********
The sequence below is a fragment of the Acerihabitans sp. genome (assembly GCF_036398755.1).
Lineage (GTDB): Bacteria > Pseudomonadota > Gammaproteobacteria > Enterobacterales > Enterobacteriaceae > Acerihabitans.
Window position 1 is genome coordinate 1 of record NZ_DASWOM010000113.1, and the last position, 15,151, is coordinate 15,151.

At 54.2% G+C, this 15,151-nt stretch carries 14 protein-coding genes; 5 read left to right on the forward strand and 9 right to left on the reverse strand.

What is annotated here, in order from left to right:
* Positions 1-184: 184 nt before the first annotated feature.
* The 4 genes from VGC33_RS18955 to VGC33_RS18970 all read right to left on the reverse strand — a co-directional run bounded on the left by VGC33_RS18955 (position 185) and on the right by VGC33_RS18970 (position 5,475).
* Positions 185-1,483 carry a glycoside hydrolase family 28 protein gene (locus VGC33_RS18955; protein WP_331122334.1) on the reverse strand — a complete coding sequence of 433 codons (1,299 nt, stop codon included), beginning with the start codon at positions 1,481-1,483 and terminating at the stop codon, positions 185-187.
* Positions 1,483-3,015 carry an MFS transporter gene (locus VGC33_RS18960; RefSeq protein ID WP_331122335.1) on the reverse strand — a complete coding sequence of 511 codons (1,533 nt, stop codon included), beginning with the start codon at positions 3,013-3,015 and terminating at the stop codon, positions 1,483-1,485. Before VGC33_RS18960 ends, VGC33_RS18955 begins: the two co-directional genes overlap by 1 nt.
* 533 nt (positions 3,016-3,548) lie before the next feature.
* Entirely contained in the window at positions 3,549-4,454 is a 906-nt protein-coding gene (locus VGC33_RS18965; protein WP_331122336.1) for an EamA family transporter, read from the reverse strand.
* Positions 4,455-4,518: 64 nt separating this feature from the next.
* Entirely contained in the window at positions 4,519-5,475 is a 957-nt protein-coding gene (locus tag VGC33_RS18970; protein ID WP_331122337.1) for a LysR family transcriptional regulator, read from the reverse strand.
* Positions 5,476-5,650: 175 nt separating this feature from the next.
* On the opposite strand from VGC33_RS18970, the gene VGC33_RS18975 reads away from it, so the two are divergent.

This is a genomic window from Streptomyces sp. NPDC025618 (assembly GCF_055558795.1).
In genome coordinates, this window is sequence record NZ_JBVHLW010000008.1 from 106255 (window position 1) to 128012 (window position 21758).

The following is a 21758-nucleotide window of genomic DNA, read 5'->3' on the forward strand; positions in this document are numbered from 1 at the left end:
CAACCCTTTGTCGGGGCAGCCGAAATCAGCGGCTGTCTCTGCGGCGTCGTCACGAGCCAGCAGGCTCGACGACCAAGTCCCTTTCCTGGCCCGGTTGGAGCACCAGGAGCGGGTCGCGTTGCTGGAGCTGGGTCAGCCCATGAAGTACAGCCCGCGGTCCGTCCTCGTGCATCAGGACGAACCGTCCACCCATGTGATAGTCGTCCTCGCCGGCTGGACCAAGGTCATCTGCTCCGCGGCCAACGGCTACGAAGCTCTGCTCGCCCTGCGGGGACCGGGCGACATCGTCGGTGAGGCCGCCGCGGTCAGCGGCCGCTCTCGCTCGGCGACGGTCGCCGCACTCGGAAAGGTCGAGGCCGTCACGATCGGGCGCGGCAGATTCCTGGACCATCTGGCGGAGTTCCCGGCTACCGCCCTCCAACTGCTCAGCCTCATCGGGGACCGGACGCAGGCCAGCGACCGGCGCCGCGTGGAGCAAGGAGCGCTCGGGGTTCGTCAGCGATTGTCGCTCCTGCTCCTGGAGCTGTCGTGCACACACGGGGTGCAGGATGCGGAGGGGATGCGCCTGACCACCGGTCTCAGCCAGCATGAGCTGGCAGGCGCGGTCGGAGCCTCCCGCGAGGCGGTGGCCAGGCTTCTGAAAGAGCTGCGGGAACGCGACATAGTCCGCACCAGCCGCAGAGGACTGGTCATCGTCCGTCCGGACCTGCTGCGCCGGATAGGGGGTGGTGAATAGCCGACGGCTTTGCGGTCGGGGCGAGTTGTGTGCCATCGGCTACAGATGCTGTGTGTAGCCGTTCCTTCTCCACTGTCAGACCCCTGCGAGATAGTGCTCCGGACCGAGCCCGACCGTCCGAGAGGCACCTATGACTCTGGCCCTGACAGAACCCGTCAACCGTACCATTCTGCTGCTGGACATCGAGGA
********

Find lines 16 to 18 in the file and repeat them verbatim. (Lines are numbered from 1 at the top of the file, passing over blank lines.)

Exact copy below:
This is a genomic window from Streptomyces sp. NPDC025618 (assembly GCF_055558795.1).
In genome coordinates, this window is sequence record NZ_JBVHLW010000008.1 from 106255 (window position 1) to 128012 (window position 21758).

The following is a 21758-nucleotide window of genomic DNA, read 5'->3' on the forward strand; positions in this document are numbered from 1 at the left end: